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Jeremy Grantham’s Quarterly Letter Summer 2010 at Trader’s Narrative





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Jeremy Grantham’s latest Quarterly Letter is divided into 6 essays dealing with a variety of diverse issues. You can read the whole letter below.

Grantham finally moved decisively into the deflation camp, joining other well known analysts like Robert Prechter and David Rosenberg. This is a point that we’ve been discussing for a while and had mentioned previously as the deciding factor in almost every single asset pricing question: The Ultimate Question: Deflation Or Inflation?

What stood out even more in this latest missive from Grantham was his reference to the probability branch he outlined in his April 2010 letter (Possible Race to the Old Highs). Back then he estimated the probability of a sustained economic recovery at 30%. Today he thinks a 25% is “generous”.

But the remaining paths describe the friction playing out in the equity markets, especially the question of a ‘Double Dip‘:

Well, what we are seeing now is a tussle between the 50% sustained speculation branch and the branch where two or three things go wrong and crack conīŦdence. This struggle is an unusual one, and has created market effects I have never seen before, and you have not either. This market might well be called a fearful, speculative market. Low rates, although they tend to produce a feeding frenzy at the aggressive end of institutional investors, merely produce a feeling in ordinary individual investors somewhere between dejection and desperation. They hate to park money in cash at negative real returns, and yet they are still thoroughly nervous, so surveys reveal, about normal equity investing. These investors did not need the recent slowing in growth and sovereign debt problems to become nervous.

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4 Responses to “Jeremy Grantham’s Quarterly Letter Summer 2010”  

  1. 1 PJ

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    One long letter, couldn’t even finish it.

  2. 2 PJ

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    Here is my take on low interest rates. A hidden tax on the common man. These ultra low rates while making it easier for corporate America and the Treasury (to borrow money to finance the deficit) doesn’t help the people that depend on a fixed income (interest from bank accounts or similar products).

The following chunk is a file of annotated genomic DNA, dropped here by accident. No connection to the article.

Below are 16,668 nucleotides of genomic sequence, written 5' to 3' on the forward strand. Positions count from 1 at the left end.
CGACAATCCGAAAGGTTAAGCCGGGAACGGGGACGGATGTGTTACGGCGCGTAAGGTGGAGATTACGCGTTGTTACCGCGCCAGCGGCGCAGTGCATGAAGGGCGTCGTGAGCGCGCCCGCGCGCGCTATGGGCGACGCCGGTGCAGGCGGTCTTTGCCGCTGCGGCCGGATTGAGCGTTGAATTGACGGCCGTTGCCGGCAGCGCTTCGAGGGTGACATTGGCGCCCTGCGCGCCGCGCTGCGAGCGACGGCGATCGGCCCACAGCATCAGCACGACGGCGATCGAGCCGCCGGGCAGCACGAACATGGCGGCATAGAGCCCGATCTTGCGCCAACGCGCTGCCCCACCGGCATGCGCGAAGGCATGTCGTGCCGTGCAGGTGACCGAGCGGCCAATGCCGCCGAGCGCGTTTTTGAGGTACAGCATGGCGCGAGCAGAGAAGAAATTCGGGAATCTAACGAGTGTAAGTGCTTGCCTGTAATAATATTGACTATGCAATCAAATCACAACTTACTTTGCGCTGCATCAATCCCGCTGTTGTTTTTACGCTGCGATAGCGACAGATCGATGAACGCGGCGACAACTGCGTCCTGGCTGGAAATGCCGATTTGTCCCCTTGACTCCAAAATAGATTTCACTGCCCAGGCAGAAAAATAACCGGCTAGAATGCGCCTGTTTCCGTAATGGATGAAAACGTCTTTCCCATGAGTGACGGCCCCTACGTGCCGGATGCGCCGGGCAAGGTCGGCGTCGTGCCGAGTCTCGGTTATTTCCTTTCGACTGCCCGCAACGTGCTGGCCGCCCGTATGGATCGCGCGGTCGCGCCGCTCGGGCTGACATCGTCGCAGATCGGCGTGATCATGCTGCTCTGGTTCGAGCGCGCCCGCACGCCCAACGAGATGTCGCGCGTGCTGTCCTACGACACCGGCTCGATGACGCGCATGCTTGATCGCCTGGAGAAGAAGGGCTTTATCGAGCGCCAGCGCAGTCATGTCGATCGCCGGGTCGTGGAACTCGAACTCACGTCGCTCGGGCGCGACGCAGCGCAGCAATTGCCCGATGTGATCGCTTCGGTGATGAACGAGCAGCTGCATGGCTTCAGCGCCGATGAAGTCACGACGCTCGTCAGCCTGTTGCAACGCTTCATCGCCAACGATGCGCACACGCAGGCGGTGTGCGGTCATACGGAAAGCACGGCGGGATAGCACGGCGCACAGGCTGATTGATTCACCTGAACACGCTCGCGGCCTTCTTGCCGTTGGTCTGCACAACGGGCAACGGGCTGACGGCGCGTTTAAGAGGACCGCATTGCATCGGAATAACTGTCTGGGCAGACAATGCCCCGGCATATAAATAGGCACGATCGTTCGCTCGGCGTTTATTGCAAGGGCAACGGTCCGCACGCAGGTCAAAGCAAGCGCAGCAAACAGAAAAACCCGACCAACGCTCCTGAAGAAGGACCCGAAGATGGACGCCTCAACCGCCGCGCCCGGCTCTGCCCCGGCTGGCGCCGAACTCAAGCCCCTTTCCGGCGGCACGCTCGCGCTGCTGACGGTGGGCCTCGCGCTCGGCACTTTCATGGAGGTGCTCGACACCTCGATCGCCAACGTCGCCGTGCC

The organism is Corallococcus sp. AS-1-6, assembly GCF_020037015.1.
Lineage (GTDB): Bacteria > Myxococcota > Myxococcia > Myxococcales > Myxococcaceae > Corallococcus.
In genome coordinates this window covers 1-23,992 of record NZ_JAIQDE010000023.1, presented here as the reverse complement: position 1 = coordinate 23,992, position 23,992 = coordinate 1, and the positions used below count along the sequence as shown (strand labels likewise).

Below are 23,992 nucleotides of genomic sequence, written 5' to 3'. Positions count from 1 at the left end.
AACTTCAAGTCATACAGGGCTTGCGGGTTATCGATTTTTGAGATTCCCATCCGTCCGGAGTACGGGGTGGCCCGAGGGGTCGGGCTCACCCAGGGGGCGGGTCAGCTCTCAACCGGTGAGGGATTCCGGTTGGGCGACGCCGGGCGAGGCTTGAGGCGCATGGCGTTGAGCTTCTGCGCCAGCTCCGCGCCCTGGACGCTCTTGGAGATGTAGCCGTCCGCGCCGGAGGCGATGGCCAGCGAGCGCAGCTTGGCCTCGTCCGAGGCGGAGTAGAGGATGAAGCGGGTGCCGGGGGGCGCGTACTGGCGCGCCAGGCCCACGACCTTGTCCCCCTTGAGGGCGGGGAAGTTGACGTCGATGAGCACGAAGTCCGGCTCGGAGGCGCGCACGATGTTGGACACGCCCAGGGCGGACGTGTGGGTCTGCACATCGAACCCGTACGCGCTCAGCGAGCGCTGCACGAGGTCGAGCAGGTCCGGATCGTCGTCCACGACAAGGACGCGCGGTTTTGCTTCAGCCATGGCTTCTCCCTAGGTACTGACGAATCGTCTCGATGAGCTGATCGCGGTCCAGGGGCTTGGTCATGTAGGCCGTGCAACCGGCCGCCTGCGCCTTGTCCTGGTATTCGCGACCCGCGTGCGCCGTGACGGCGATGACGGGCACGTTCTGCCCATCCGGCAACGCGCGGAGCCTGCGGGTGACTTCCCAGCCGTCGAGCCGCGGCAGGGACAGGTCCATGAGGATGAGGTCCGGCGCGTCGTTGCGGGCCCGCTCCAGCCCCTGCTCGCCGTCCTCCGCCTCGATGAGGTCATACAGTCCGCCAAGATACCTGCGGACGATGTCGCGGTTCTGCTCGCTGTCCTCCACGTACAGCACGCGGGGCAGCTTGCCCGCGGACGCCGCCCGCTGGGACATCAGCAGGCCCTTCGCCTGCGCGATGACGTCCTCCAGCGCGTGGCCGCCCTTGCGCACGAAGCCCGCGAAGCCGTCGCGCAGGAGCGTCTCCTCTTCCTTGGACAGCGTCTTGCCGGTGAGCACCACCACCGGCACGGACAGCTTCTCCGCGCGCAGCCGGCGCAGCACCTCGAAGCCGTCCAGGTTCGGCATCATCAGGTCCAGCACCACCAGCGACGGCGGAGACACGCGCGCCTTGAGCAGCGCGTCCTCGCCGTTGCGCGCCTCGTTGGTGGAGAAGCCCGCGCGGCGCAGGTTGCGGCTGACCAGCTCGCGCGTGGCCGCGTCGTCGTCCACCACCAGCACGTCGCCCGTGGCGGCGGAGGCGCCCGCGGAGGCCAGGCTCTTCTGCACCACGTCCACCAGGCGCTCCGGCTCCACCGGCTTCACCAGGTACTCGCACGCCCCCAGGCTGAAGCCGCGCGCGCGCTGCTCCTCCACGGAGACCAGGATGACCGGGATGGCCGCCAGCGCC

I have been searching for yield but am keeping in mind when you reach for yield you also risk principal. The stock market is just a game (hft, hedge funds, computerized trading). So this is not a means of investing in a company it is just as good as going to a casino. This will ultimately lead to the public to avoid investing in the market. We’ve witnessed this by the equity mutual outflows.

    As the population ages more of us will need income. You may see this in the bond fund inflow that we had.

    What to guage, what to believe? The consumer is only buying technology (apple items). Boats, cars, housing are not that great.

    The internet is the great deflation story, as far as what you buy everybody researches it and consumerism is here to stay. As far as inflation is concerned I’ve seen a small increase in my property insurance and car insurance. I can’t think of anything else.

    There you go my take.

  3. 3 Tony

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    I’m with you PJ..
    Interesting point, the last one about aging and pension future crisis… I’m not sure when it’s going to be, but I’m pretty sure it will be the last one

  4. 4 PJ

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    Thanks Tony,

    Even after Enron, our company’s match would only be in company stock. I was vocal to corporate about it but they never listened. I eventually wound up with 3 dollars as the company filed bankruptcy. It is amazing that most companies need laws to follow “best practices theory”.

    The 401 k is the biggest mirage on the American worker. Remember your dear old dad’s pension plan. You had professional management and hopefully a fully funded plan to boot.

    The 401k is not a great pension tool for an ordinary investor or a novice. The pensions that public employees receive will eventually be taxing for the taxpayer. I envision this to end soon and the introduction of a 403b will rule going forward.

    Going forward we need less financial engineers and more electrical and mechanical engineers in this country.

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